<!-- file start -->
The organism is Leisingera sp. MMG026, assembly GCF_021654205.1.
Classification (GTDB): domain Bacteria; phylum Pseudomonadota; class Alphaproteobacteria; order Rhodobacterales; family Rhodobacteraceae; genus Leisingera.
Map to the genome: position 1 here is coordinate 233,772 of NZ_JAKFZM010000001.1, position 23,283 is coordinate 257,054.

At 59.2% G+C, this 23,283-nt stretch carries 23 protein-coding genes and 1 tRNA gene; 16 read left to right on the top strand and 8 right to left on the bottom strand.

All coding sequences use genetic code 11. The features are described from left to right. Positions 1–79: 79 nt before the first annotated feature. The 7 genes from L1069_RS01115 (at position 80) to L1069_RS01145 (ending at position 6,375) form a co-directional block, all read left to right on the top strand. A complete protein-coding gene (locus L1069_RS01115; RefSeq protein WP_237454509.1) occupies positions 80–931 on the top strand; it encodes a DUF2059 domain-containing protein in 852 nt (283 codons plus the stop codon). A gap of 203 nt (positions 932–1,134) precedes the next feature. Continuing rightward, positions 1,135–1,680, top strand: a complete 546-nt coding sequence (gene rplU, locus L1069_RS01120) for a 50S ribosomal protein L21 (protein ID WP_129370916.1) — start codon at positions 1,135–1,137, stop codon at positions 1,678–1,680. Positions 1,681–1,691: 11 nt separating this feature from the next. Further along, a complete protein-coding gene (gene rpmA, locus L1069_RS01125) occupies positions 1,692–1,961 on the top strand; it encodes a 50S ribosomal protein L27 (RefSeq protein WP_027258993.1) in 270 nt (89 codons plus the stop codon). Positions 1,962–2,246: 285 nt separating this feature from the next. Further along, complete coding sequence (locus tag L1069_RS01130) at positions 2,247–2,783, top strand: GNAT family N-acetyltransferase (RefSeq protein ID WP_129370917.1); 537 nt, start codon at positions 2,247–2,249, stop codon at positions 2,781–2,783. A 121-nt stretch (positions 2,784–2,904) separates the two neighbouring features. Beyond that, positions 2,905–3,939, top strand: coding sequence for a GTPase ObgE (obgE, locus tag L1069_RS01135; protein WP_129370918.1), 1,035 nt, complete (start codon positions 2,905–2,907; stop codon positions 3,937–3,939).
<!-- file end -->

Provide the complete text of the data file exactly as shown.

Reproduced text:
The organism is Leisingera sp. MMG026, assembly GCF_021654205.1.
Classification (GTDB): domain Bacteria; phylum Pseudomonadota; class Alphaproteobacteria; order Rhodobacterales; family Rhodobacteraceae; genus Leisingera.
Map to the genome: position 1 here is coordinate 233,772 of NZ_JAKFZM010000001.1, position 23,283 is coordinate 257,054.

At 59.2% G+C, this 23,283-nt stretch carries 23 protein-coding genes and 1 tRNA gene; 16 read left to right on the top strand and 8 right to left on the bottom strand.

All coding sequences use genetic code 11. The features are described from left to right. Positions 1–79: 79 nt before the first annotated feature. The 7 genes from L1069_RS01115 (at position 80) to L1069_RS01145 (ending at position 6,375) form a co-directional block, all read left to right on the top strand. A complete protein-coding gene (locus L1069_RS01115; RefSeq protein WP_237454509.1) occupies positions 80–931 on the top strand; it encodes a DUF2059 domain-containing protein in 852 nt (283 codons plus the stop codon). A gap of 203 nt (positions 932–1,134) precedes the next feature. Continuing rightward, positions 1,135–1,680, top strand: a complete 546-nt coding sequence (gene rplU, locus L1069_RS01120) for a 50S ribosomal protein L21 (protein ID WP_129370916.1) — start codon at positions 1,135–1,137, stop codon at positions 1,678–1,680. Positions 1,681–1,691: 11 nt separating this feature from the next. Further along, a complete protein-coding gene (gene rpmA, locus L1069_RS01125) occupies positions 1,692–1,961 on the top strand; it encodes a 50S ribosomal protein L27 (RefSeq protein WP_027258993.1) in 270 nt (89 codons plus the stop codon). Positions 1,962–2,246: 285 nt separating this feature from the next. Further along, complete coding sequence (locus tag L1069_RS01130) at positions 2,247–2,783, top strand: GNAT family N-acetyltransferase (RefSeq protein ID WP_129370917.1); 537 nt, start codon at positions 2,247–2,249, stop codon at positions 2,781–2,783. A 121-nt stretch (positions 2,784–2,904) separates the two neighbouring features. Beyond that, positions 2,905–3,939, top strand: coding sequence for a GTPase ObgE (obgE, locus tag L1069_RS01135; protein WP_129370918.1), 1,035 nt, complete (start codon positions 2,905–2,907; stop codon positions 3,937–3,939).